Risk appetite towards Latin America was broadly boosted by Mary Daly suggesting the U.S. Federal Reserve may hold off on raising borrowing costs in 2019. Mexican officials said the government would infuse $3.6 billion into ailing state oil firm Pemex, aiming to bolster its finances and avert a further credit downgrade. Daly's comments enabled the peso to wipe away the losses it incurred after the announcement on Pemex.
Speculators reduced their bullish bets on the U.S. dollar in the week ended Jan. 22 to the smallest position since September, according to calculations by Reuters and Commodity Futures Trading Commission data released on Friday. In a wider measure of dollar positioning that includes net contracts on the New Zealand dollar, Mexican peso, Brazilian real and Russian ruble, the U.S. dollar posted a net short position valued at $27.55 billion, down from $32.03 billion, a week earlier.
Latin American currencies were mixed on Friday with the Mexican peso slipping against a strong dollar but Brazil's real rising, bucking a negative trend among its emerging market peers as investors cheered ...
Most Latin American stocks fell on Thursday as fears about slowing global growth weighed, and while Latin America currencies broadly softened against the dollar, the implicit hawkishness perceived in an ...
Moody's de México, S.A. de C.V. ("Moody´s") has withdrawn the ratings of A3 (sf) (Global Scale, Local Currency) and Aaa.mx (sf) (National Scale of Mexico) assigned to the Class A certificates HSBCCB 07 issued by Banco Invex S.A., Institución de Banca Múltiple ("Invex") acting as trustee. The certificates were backed by a pool comprised of Mexican peso-denominated, fixed-rate, first-lien mortgage loans (RMBS) secured by residential homes located in Mexico and originated and serviced by HSBC Mexico, S.A., Institución de Banca Múltiple, Grupo Financiero HSBC ("HSBC").
Latin American currencies firmed against a sharply weak dollar on Friday, with the Mexican peso posting its longest streak of weekly gains in almost 18 years. The dollar held losses after U.S. President Donald Trump announced a tentative agreement with lawmakers to end a partial U.S. government shutdown on the 35th day of the shutdown. Among regional currencies, the Mexican peso rose 0.2 percent and posted its ninth straight week of gains - the peso's the longest run of weekly gains since April 2001.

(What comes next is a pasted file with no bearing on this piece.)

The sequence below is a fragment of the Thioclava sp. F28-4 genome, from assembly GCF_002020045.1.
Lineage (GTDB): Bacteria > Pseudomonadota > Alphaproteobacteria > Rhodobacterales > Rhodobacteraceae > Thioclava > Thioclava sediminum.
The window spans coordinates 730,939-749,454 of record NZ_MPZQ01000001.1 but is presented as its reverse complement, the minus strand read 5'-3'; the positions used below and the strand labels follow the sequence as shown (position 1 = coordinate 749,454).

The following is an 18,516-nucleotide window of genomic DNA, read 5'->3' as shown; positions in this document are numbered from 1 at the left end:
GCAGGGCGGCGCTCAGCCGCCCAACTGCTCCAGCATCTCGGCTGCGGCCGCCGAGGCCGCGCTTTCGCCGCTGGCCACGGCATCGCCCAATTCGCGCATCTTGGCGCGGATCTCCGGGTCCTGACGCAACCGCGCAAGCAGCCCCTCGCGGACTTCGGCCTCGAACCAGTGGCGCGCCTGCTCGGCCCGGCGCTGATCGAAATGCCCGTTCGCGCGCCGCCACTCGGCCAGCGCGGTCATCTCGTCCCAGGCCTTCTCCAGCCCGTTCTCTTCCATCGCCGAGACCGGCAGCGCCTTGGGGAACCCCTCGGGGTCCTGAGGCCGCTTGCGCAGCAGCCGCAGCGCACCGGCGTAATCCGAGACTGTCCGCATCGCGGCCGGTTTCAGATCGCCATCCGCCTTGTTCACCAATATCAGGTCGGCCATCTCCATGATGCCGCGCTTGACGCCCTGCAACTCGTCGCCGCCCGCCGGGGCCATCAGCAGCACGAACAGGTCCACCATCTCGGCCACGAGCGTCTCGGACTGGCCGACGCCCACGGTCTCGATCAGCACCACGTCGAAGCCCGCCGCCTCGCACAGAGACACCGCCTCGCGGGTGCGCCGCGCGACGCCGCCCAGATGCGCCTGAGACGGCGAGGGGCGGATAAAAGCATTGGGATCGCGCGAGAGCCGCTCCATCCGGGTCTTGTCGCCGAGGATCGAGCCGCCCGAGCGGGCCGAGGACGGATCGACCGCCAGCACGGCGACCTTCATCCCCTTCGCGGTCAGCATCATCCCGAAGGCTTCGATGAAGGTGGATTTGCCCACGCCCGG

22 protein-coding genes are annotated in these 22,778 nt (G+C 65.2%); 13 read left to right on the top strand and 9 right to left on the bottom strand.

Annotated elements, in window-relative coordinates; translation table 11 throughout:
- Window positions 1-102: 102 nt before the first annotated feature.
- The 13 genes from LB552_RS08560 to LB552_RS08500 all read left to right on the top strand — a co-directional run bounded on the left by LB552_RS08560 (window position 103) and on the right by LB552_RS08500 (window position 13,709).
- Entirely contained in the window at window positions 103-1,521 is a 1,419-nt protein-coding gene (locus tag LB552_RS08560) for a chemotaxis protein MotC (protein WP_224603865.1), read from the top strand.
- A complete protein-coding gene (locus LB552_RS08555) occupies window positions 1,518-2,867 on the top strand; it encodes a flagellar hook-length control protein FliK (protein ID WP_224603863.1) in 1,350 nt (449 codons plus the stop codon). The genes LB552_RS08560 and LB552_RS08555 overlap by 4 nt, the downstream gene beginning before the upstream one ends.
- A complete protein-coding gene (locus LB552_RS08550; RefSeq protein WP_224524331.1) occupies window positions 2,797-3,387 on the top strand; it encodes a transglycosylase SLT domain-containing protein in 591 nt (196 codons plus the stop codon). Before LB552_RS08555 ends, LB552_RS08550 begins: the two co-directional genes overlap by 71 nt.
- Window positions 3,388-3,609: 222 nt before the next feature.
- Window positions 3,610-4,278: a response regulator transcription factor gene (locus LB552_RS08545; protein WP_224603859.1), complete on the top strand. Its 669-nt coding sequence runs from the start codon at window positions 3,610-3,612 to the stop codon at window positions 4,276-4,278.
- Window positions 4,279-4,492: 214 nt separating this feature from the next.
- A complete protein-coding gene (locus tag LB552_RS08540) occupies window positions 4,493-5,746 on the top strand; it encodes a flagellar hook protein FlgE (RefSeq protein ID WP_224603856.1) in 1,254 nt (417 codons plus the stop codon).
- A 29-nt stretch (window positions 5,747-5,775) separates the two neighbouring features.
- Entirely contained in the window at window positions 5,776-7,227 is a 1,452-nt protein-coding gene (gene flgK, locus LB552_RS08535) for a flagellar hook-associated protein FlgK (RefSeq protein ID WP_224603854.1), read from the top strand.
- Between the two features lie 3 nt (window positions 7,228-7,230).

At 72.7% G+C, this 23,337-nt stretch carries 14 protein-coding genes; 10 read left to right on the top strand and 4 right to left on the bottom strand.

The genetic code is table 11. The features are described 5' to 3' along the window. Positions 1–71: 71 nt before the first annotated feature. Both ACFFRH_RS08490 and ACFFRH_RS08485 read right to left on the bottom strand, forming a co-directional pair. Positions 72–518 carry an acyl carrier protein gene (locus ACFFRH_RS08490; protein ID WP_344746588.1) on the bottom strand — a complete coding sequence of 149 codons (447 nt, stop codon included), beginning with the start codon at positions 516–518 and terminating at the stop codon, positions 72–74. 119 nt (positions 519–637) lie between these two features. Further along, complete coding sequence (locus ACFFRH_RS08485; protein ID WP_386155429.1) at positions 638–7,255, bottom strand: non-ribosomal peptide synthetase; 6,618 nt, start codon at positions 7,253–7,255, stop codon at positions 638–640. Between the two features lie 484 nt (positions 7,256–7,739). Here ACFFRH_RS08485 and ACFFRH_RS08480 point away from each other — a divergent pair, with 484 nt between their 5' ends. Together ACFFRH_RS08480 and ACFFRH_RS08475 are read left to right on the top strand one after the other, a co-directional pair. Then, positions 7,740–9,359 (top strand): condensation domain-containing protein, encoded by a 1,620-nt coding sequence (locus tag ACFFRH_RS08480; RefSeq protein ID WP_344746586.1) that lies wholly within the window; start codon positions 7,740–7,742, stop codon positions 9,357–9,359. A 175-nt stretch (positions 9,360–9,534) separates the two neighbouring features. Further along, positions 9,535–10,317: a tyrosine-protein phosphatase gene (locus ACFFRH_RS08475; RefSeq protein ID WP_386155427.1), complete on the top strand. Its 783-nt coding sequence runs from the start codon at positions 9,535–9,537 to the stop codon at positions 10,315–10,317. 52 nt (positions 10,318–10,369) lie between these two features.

The Mexican peso climbed about half a percent, a day after data showed that inflation for the first half of January rose at a milder pace than forecast, despite gasoline shortages suffered in many parts of the country amid a government crackdown on fuel theft. Chile's peso gained more than 0.8 percent on the day and was set to end the week higher. Chile's central bank is expected to increase its benchmark interest rate to 3 percent from 2.75 percent at its policy meeting next week, according to a monthly poll of 61 traders published by the bank on Friday.
Latin American currencies were mixed against a soft dollar on Monday, while stocks barring Brazil's Bovespa rose, on a day when global equities were buoyed on optimism over the resumption of U.S.-China trade talks. The dollar weakened, pressured by expectations the U.S. Federal Reserve will either pause or halt its interest rate hike cycle, propping up developing world currencies. While currencies such as the Mexican peso and the Argentine peso took some benefit from the greenback's fall, Brazil's real suffered heavy losses, declining for the first time in four sessions.
After the selloff in December, Chief Fixed Income Strategist Kathy Jones of Charles Schwab says investors are back with a "big appetite for risk" in sectors like emerging currencies. Yahoo Finance’s Alexis Christoforous speaks to her.